The big news in the health care world these days is not just the pandemic; a new drug with a hefty price tag is also causing controversy.
The Food and Drug Administration recently approved a new treatment for Alzheimer’s disease, the first in nearly 20 years. Although many are excited by the development, some scientists have objected to the rapid approval of the Biogen drug, Aduhelm, and many health care advocates are vehemently objecting to the price — estimated at $56,000 for one year of treatment.
Rachel Sachs, who teaches health care law at Washington University in St. Louis, explained that “because most Alzheimer’s patients are Medicare beneficiaries, we’re mostly talking about costs that are going to be borne by Medicare and by seniors themselves.”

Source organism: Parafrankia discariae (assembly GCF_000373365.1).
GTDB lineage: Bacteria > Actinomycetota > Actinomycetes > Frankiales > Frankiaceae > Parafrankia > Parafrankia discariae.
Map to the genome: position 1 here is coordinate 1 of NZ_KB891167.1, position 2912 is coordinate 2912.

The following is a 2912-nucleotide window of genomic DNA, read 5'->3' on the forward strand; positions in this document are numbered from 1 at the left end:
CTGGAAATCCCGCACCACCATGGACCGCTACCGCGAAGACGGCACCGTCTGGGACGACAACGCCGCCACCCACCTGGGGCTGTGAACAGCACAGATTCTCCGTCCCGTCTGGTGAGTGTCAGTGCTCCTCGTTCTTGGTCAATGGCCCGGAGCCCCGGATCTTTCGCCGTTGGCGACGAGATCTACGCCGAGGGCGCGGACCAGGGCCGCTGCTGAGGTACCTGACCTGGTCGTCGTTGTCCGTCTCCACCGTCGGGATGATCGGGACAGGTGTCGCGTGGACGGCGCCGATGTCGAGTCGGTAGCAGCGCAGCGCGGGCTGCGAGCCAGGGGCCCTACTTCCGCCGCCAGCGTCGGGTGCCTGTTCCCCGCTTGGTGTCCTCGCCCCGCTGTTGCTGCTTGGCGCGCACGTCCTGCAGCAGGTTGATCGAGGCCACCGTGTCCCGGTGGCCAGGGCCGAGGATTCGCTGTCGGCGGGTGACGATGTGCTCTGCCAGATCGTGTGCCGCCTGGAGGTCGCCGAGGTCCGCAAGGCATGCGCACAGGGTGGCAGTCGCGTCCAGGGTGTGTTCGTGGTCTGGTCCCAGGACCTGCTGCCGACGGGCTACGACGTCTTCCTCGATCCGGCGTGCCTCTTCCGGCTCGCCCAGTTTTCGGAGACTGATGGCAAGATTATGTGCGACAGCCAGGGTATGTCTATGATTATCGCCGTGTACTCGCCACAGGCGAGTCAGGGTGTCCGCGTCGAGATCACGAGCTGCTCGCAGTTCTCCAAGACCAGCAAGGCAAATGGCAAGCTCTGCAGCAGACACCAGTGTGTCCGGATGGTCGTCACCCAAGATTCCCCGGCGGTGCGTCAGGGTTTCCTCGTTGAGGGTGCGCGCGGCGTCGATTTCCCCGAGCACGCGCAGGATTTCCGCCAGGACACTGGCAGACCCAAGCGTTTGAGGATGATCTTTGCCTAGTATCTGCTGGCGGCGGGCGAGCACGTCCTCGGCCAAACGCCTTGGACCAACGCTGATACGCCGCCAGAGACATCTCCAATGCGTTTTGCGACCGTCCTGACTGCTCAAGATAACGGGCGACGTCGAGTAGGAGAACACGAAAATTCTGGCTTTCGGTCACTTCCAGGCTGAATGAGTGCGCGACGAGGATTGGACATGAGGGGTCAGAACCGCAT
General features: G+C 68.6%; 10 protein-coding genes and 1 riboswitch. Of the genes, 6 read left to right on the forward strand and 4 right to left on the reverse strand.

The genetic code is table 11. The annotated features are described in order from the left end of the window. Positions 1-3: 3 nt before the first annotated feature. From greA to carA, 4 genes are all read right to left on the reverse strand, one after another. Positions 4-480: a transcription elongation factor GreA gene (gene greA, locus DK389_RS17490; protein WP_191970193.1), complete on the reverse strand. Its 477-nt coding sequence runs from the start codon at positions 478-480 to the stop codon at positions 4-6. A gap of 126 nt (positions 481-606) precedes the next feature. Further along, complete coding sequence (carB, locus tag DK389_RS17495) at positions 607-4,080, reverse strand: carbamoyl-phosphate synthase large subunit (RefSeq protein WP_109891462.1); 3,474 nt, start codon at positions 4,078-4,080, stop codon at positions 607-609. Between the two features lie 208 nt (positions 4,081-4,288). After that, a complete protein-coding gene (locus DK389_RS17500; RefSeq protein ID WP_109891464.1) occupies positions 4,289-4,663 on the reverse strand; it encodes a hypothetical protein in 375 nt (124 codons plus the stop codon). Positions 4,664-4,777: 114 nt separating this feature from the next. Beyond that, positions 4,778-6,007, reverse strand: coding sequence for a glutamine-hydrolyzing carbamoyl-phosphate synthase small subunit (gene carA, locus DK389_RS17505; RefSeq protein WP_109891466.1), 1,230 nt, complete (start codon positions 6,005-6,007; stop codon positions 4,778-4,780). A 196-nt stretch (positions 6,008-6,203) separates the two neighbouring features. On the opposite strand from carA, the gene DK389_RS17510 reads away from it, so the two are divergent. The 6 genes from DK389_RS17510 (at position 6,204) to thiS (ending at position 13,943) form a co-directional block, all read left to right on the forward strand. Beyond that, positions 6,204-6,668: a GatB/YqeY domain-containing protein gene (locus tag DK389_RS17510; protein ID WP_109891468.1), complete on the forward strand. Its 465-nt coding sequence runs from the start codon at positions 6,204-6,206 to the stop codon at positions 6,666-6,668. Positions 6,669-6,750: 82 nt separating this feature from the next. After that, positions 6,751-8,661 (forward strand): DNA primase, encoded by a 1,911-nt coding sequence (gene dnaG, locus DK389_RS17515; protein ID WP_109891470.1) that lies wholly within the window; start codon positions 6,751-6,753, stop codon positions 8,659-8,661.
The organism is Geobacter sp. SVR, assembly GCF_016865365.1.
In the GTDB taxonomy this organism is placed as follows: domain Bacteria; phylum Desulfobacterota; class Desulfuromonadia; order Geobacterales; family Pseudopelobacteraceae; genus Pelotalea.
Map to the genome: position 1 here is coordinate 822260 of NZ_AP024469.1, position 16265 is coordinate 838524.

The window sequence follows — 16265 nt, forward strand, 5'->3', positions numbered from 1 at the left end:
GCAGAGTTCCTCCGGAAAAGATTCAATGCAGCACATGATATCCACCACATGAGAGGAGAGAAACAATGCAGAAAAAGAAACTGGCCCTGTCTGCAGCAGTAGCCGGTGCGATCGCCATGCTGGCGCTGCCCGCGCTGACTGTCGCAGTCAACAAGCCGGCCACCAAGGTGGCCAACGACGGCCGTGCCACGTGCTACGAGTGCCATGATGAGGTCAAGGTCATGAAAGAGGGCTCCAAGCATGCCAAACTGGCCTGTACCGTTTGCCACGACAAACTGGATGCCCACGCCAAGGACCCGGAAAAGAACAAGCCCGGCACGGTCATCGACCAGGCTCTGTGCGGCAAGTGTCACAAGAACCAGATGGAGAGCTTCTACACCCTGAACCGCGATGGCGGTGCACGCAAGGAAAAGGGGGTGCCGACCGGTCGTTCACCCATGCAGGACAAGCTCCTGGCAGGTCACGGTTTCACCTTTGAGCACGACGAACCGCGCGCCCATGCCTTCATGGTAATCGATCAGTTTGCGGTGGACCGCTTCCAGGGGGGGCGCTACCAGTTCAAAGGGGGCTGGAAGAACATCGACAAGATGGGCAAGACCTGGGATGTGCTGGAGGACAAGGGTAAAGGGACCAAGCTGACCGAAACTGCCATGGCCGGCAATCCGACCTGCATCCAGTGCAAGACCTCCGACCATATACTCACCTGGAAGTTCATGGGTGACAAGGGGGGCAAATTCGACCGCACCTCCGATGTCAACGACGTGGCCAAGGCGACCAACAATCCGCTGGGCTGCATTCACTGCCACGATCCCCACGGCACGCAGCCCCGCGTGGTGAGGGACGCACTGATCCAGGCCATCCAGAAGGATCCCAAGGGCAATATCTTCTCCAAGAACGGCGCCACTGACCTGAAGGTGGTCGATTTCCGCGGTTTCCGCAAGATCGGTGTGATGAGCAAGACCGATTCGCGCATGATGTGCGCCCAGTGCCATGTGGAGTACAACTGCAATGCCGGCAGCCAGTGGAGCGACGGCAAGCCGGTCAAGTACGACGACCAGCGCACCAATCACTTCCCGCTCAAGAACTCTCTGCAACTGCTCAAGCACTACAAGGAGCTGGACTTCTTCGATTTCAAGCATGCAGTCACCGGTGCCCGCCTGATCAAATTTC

Which ends up being all taxpayers, really. Juliette Cubanski with the Kaiser Family Foundation said she and her colleagues crunched the numbers on just what those costs might be.
“We think the spending for this drug in one year alone would be nearly $29 billion,” Cubanski said, “which is just a really astronomical sum of money for one service covered by Medicare.”
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Groups like the Alzheimer’s Association say that while drug pricing is complex, this “price is unacceptable.” The Alzheimer’s Association is calling on Biogen to lower the price, though the group’s chief strategy officer Dr. Joanne Pike acknowledged the cost of treatment for Alzheimer’s.
“We know we need treatments. Alzheimer’s is an expensive disease overall, it’s the most expensive disease. It’s projected to cost this nation $355 billion in 2021,” Pike said.
On a conference call with investors last week, Biogen’s head of global product strategy and commercialization, Chirfi Guindo, used those costs as part of the justification for the price. “We consider this to be a really responsible price. And we consider this to be a price that is sustainable for the system,” Guindo said.
Health insurance companies and the federal government will have to decide if that’s true.